Human-Animal Relationships

Lauren Richie

Topic: Human-Animal Relationships (pp. 3-5, 36-46, 174-188 from Hunters, Herders, and Hamburgers: The Past and Future of Human-Animal Relationships by Richard W. Bulliet (2005), New York: Columbia University Press)

Bulliet identifies four stages in the history of human-animal relationships:

  • Separation – when our human ancestors became self-aware as a distinct species; characterized by a feeling of superiority
  • Pre-domesticity – when humans thought of animals as objects for artwork, story-telling, and religious reverence; characterized by a feeling of humility and respect for animals’ symbolic and spiritual power
  • Domesticity – when humans protected, bred, and used tame animals for meat, milk, work, and other uses; characterized by daily contact with animals for many humans
  • Post-domesticity – the current situation in the U.S., characterized by a physical and psychological separation from the animals from which we derive food and clothing, but a close emotional connection with pets; also characterized by feelings of guilt and avoidance regarding the industrial processes by which meat and animal products are produced

The class discussed this general transition and how from 1900 to 1990, the percentage of people living on farms in the U.S. dropped from 40 to 2 percent. I asked whether the class experienced the “studied obliviousness” maintained by people buying meat or other animal products. We concluded that this mentality exists in many aspects of life and is not isolated to animal products, and that humans tend to prefer not to know where their food or other possessions come from as long as they are determined as safe.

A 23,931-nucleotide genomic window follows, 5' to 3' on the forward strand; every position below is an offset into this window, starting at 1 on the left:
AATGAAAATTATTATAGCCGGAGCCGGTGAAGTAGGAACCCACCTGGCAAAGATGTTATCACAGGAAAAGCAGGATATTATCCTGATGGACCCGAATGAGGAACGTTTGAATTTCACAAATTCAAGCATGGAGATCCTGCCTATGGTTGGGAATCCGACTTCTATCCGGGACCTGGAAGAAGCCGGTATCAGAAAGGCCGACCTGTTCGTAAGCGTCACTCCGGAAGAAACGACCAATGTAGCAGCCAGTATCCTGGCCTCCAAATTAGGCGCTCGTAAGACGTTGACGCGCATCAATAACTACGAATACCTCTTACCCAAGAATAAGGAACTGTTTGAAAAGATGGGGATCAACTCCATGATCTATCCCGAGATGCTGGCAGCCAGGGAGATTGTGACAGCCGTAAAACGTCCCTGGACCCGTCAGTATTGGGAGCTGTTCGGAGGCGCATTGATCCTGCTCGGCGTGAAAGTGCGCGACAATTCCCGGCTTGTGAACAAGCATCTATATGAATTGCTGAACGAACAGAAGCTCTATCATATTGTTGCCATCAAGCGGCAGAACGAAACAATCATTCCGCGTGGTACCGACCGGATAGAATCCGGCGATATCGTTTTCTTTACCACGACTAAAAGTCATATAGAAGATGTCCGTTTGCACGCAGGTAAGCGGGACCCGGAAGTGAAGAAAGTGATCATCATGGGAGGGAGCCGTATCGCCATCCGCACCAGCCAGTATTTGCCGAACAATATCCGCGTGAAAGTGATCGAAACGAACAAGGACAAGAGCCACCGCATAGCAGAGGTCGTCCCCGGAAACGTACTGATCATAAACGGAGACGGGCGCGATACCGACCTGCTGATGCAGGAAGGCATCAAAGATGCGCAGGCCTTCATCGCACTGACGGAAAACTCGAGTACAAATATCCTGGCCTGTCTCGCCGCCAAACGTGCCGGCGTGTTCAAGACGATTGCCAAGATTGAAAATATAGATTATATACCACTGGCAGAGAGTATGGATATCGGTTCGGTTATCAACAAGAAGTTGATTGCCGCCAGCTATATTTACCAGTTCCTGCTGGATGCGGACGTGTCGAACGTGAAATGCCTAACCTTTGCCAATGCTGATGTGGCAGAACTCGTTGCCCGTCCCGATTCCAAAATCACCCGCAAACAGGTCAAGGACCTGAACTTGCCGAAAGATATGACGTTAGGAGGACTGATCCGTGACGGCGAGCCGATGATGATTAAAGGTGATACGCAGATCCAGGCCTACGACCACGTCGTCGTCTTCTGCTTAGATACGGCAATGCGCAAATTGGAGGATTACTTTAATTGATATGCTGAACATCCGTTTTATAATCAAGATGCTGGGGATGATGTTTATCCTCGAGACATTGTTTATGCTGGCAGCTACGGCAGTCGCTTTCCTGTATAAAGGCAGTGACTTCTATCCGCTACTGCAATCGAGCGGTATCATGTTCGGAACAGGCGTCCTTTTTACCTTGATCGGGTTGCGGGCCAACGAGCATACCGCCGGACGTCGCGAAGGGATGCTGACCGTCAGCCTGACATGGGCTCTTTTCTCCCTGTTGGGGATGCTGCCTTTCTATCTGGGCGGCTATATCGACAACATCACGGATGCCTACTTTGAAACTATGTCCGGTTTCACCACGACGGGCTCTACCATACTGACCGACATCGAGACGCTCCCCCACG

Bulliet also discusses why post-domesticity has arisen in some countries but not others. He proposes that if pastoralism exists in a country, it acts as a block to the transition into post-domesticity. This is because pastoralists see living animals as having tangible value, which impedes the formation of the mindset that animals’ worth lies in how their bodies can be processed into food and materials. Colonial ranching, on the other hand, encouraged this view, and the absence of ideological obstacles to viewing animals as commodities lead to the development of industrial-scale meatpacking and post-domesticity. England, in contrast, followed a different pattern, in which livestock breeding lead to post-domesticity.

I asked what people thought of the change that has occurred through history in (some) humans’ perception of animals: once considered spiritual beings, animals are now treated as raw materials whose value lies in the products derived from their bodies. I contrasted this with the pastoral way of life, in which animals’ lives had value regardless of the products obtained from processing their bodies. There was not much discussion on this point, although we did talk about the stark contrast between seeing animals as raw materials and the often intense emotional bond that exists between humans and their pets. Someone raised the question of whether humans actually respect their pets.

Our discussion transitioned to issues regarding today’s factory farms and industrial meatpacking giants, such as vegetarianism, alternatives to industrially produced meat such as small, family-run farms, and the environmental impacts of eating meat.

Other topics that I would have liked to discuss include:

  • whether the class agreed with Bulliet’s statement that post-domesticity is characterized by an increased fascination with sex and blood
  • how the gulf between animals and humans is not discussed and can sometimes be seen as a “taboo” subject
  • whether the class agreed with Bulliet’s hypothesis that pastoralism serves as a block to post-domesticity, and colonial ranching a pathway
  • whether the class agreed with Bulliet’s suggestion that the spectacle of male animals fighting has fascinated male humans since predomestic times
  • whether a contradiction exists in the development of humane concerns regarding staged animal combat (and laws protecting pets), and the coincident increase in breeding experiments on domestic animals and industrial harvesting of their bodies with little concern for their welfare.

Return to ENVS2 homepage

Send message to Swarthmore College Environmental Studies

last updated 4/17/08